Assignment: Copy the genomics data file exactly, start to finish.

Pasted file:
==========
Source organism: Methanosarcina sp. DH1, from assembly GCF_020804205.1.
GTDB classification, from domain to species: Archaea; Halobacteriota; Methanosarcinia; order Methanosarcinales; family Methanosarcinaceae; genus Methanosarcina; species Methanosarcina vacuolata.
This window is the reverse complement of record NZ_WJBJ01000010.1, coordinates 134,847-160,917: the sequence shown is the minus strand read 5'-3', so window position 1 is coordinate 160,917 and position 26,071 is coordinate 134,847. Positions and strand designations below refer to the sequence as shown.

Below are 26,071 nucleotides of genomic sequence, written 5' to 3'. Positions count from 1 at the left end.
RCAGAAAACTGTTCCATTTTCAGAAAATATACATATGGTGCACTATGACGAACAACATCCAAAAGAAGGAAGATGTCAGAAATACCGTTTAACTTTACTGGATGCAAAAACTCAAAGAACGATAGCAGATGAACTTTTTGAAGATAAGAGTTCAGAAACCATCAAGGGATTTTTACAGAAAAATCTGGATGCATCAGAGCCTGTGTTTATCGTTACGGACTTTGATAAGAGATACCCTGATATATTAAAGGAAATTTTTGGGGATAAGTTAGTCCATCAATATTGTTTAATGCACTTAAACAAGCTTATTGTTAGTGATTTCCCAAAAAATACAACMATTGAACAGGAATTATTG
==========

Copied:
Source organism: Methanosarcina sp. DH1, from assembly GCF_020804205.1.
GTDB classification, from domain to species: Archaea; Halobacteriota; Methanosarcinia; order Methanosarcinales; family Methanosarcinaceae; genus Methanosarcina; species Methanosarcina vacuolata.
This window is the reverse complement of record NZ_WJBJ01000010.1, coordinates 134,847-160,917: the sequence shown is the minus strand read 5'-3', so window position 1 is coordinate 160,917 and position 26,071 is coordinate 134,847. Positions and strand designations below refer to the sequence as shown.

Below are 26,071 nucleotides of genomic sequence, written 5' to 3'. Positions count from 1 at the left end.
RCAGAAAACTGTTCCATTTTCAGAAAATATACATATGGTGCACTATGACGAACAACATCCAAAAGAAGGAAGATGTCAGAAATACCGTTTAACTTTACTGGATGCAAAAACTCAAAGAACGATAGCAGATGAACTTTTTGAAGATAAGAGTTCAGAAACCATCAAGGGATTTTTACAGAAAAATCTGGATGCATCAGAGCCTGTGTTTATCGTTACGGACTTTGATAAGAGATACCCTGATATATTAAAGGAAATTTTTGGGGATAAGTTAGTCCATCAATATTGTTTAATGCACTTAAACAAGCTTATTGTTAGTGATTTCCCAAAAAATACAACMATTGAACAGGAATTATTG